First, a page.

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Says testing could show existing shots protect, but 'less'

Pfizer CEO: We’re working on vaccine for Omicron; our pill will also be effective

Albert Bourla says new shot may be needed if testing shows existing vaccine provides less protection against new coronavirus variant

Pfizer CEO Albert Bourla speaks during a ceremony in Thessaloniki, Greece, on October 12, 2021. (AP Photo/Giannis Papanikos, File)
Pfizer CEO Albert Bourla speaks during a ceremony in Thessaloniki, Greece, on October 12, 2021. (AP Photo/Giannis Papanikos, File)

NEW YORK — Pfizer has already started working on a version of its COVID-19 vaccine specifically targeting the Omicron variant in case the current inoculation is not effective against the new strain, the US drugmaker’s CEO Albert Bourla said Monday. He also said he was confident that the firm’s recently unveiled antiviral pill would be effective against the variant.

Bourla told CNBC that his company on Friday began testing its current vaccine against the Omicron variant, which was first reported in South Africa and reignited fears of a global wave of COVID-19 infections.

“I don’t think the result will be the vaccines don’t protect,” Bourla said.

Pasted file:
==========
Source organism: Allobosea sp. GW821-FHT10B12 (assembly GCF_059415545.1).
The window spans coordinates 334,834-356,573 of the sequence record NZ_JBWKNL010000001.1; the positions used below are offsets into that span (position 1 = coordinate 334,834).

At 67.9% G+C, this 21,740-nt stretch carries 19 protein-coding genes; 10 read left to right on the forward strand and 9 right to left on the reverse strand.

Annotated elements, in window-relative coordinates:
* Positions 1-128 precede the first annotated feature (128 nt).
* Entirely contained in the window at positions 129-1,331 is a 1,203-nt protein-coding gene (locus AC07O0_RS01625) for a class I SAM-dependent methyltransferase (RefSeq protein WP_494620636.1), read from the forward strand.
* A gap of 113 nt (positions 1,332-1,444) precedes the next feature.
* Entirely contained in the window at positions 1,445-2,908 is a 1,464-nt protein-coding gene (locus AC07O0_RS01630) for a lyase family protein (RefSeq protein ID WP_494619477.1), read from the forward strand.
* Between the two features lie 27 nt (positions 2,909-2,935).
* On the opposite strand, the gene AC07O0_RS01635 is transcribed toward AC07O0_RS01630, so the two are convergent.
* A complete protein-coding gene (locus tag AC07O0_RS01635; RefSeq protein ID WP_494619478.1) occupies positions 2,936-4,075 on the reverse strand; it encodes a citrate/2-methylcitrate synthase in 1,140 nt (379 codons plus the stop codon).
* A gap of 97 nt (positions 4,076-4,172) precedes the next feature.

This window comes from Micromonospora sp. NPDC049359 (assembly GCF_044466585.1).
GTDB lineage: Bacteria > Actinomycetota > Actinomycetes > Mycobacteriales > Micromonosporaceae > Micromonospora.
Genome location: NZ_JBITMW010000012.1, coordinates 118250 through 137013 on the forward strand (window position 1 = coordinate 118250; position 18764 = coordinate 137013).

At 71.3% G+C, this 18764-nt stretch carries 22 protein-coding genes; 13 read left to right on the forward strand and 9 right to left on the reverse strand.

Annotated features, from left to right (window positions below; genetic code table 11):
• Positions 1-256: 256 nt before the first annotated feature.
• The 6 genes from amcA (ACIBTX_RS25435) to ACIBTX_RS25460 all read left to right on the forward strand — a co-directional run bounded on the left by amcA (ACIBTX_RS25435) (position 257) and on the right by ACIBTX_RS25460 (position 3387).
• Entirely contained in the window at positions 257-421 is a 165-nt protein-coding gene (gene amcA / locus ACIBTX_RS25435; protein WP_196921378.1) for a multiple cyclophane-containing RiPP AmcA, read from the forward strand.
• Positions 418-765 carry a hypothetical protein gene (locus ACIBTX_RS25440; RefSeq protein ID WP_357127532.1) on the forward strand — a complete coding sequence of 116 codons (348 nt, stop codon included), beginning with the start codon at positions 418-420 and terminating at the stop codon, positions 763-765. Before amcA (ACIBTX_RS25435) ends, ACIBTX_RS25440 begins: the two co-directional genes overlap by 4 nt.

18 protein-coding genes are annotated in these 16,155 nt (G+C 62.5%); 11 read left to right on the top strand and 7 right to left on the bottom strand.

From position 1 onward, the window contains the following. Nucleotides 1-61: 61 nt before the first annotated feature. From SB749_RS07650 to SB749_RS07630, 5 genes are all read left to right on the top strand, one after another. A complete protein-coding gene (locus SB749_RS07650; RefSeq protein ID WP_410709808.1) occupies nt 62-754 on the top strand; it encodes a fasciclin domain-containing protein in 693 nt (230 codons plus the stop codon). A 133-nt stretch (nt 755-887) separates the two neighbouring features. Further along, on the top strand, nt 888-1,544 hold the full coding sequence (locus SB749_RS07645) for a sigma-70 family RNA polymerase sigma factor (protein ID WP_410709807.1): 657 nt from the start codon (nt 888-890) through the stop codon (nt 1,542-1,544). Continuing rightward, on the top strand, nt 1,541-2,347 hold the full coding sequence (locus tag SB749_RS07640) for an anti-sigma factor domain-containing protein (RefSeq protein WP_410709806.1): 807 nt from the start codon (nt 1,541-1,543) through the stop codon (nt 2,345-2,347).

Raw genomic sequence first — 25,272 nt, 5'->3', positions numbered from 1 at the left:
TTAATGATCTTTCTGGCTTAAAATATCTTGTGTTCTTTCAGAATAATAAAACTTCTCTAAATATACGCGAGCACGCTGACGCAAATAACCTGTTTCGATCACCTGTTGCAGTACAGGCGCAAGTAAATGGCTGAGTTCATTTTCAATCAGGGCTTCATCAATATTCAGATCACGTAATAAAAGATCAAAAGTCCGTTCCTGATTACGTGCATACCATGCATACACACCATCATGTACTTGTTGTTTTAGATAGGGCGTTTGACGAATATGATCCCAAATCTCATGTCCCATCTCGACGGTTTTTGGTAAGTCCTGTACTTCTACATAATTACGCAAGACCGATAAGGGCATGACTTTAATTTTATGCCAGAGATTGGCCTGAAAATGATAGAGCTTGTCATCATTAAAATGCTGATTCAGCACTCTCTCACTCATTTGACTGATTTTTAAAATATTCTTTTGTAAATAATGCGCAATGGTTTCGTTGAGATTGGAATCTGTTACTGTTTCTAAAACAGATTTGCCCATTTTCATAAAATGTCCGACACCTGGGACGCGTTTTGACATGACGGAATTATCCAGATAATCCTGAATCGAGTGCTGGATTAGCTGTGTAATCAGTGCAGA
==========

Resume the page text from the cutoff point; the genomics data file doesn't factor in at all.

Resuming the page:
But the testing could show that existing shots “protect less,” which means “that we need to create a new vaccine,” Bourla said.

“Friday, we made our first DNA template, which is the first possible inflection of the development process of a new vaccine,” he said.

Bourla likened the situation to the scenario earlier this year when Pfizer and its German partner BioNTech developed a vaccine in 95 days, when there were concerns the previous formula would not work against Delta, though that version ultimately was not used.

The current vaccine is “very effective” against Delta, the executive said, adding that the companies expect to be able to produce four billion vaccine doses in 2022.

A syringe is prepared with the Pfizer COVID-19 vaccine at a clinic in Jerusalem, September 1, 2021. (Olivier Fitoussi/ Flash90)

On Monday, the World Health Organization warned that the new COVID-19 Omicron variant poses a “very high” risk globally.

Bourla said he was also “very confident” that Pfizer’s recently unveiled antiviral pill would work as a treatment for infections caused by the mutations, including Omicron.

Pfizer asked US regulators two weeks ago to authorize its experimental pill for COVID-19, Paxlovid, setting the stage for a likely launch this winter of a promising treatment that can be taken at home.

Among newly-infected high-risk patients treated within three days of the onset of symptoms, Pfizer’s pill has been shown to cut hospitalization or death by nearly 90 percent. The Food and Drug Administration is also reviewing a competing pill from Merck and several smaller drugmakers are also expected to seek authorization for their own antiviral pills in the coming months.

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